It’s hard to imagine that anyone would look back on this period of American history as entertainment, but they’re bound to, I expect.
Not Singin’ in the Rain entertainment, but certainly something like Wall Street or The Big Short.
That’s what’s happened to the legacy of Rodrigo Borgia, a.k.a. Pope Alexander VI, and his family of mistresses and illegitimate children. I’m nearly done with the third and final season of Showtime’s The Borgias. Created by Neil Jordan and starring Jeremy Irons as the lascivious, ambitious patriarch, it was advertised as “The Original Crime Family” to draw explicit connections to The Sopranos and The Godfather.
If the stories are true (which, to be fair, some historians are challenging), this Spanish family treated the papacy as a tool for acquiring power and wealth rather than as a profound spiritual responsibility. Rodrigo bought the papacy with a mule-train of gold, sold cardinal’s hats to increase the Vatican coffers, hosted elaborate orgies—even kept mistresses whilst pope. His son Cesare was an amoral cutthroat who wouldn’t flinch at assassination and regularly betrayed people—he became, in fact, one of the “heroes” of Machiavelli’s Prince.
Conflicts of interest and nepotism were almost de rigeur for this family. Foreign entanglements were an explicit strategy.
Surely it was no great entertainment to live through the rise of the Borgias. Yet, Jordan presents each member of the family as having individual passions that do not always fit well with the social, political, and economic expectations placed on them.
Rodrigo is at heart a family man. Cesare is fiercely loyal to his sister. Lucrezia wants to be more than a pawn in a male game of power. Juan—well, Juan is mostly just an ass, so, kind of the exception.
In other words, they’re all sympathetic characters in some way. It’s a defining move of realism: shading a character with multiple conflicting motives and qualities, some noble, some comic, some ghastly or criminal. And it may be an essential move to truly gain emotional and spiritual freedom from what I think of as the tyranny of the present, that is, the overwhelming feeling of the momentousness of now.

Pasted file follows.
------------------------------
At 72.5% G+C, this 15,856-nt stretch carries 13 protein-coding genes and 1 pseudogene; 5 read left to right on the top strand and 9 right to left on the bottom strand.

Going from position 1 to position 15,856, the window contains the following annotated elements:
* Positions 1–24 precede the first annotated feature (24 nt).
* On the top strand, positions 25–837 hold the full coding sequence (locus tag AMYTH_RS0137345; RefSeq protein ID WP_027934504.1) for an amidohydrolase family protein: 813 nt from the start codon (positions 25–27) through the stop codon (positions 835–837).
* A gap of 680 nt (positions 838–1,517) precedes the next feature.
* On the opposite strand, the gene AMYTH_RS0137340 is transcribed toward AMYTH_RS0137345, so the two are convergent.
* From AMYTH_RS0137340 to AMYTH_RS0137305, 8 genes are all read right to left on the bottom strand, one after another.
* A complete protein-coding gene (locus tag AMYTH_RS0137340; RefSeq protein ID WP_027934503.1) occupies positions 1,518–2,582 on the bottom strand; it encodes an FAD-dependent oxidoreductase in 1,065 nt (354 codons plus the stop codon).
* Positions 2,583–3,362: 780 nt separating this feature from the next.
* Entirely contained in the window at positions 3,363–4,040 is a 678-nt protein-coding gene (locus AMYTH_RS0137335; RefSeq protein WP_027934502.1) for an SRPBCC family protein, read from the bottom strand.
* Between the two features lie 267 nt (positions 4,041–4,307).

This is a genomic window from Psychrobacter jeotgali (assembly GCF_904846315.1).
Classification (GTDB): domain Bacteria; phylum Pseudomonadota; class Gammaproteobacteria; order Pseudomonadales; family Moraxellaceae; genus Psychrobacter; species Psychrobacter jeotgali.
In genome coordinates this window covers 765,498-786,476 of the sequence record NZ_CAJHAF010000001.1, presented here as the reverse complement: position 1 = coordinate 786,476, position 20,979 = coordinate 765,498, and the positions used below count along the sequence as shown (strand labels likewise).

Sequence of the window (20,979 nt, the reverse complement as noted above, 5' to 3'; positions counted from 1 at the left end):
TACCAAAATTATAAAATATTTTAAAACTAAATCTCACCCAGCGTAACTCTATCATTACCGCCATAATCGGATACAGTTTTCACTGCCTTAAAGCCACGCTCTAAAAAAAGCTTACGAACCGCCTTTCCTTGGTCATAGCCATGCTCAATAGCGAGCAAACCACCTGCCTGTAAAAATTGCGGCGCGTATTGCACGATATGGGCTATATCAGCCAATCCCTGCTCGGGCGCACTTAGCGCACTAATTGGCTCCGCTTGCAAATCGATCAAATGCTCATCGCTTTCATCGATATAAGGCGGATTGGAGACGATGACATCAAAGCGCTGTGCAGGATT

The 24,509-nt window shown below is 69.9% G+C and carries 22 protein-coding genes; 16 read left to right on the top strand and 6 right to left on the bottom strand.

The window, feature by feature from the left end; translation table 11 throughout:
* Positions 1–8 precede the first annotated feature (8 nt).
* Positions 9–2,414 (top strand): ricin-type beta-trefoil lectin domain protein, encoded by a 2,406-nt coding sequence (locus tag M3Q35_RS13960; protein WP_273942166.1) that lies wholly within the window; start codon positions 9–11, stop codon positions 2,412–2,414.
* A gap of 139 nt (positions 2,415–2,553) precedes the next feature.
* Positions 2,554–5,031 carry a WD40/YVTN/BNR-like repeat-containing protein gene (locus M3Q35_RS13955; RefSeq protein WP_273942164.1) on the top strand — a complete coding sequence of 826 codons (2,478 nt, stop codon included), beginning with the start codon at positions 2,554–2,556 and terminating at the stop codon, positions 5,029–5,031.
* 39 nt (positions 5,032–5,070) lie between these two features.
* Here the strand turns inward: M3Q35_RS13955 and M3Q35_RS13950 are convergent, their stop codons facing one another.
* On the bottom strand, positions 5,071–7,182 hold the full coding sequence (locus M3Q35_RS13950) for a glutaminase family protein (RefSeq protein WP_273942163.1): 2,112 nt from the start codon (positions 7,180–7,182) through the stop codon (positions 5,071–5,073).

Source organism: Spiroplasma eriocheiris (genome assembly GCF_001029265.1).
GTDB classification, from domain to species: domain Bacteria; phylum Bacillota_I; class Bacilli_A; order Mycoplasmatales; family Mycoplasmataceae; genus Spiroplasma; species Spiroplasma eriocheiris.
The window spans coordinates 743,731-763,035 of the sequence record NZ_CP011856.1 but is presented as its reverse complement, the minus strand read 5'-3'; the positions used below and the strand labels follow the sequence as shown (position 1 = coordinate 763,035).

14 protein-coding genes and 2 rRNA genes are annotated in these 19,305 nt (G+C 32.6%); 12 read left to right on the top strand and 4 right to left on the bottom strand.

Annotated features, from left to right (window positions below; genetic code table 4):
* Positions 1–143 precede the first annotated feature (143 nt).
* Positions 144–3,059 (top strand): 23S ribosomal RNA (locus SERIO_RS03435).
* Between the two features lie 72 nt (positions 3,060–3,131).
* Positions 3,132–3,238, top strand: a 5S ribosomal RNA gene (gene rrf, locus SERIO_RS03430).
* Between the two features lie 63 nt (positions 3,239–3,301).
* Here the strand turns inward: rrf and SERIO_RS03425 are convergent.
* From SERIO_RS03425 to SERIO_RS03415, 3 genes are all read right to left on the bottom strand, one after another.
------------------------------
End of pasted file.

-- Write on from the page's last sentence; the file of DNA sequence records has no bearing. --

Under the tyranny of the present, one experiences such a rush of stimuli that one is inclined to simplify, to mythologize. A spoiled child has become ruler of a country! He’s hired wicked advisors and run out all the noble officials who loved the republic! He makes all his decisions in a snit when he’s tired and hungry!
I happen to believe there is an accurate moral response wrapped up in this simplification, but it must be purified lest it motivate immoral actions.
How might Showtime’s writers, 500 years hence, imagine our current executive as a kind of Borgia of the 21st century?
A man taught from birth to prize strength over vulnerability, victory over compassion, power over intimacy. So perverted, he becomes incapable of recognizing truth, goodness, and beauty. He really believes everyone wants the same empty things, that those who say otherwise are lying through their teeth. Therefore he feels no shame in acquiring, by whatever means available, the things that establish his prestige.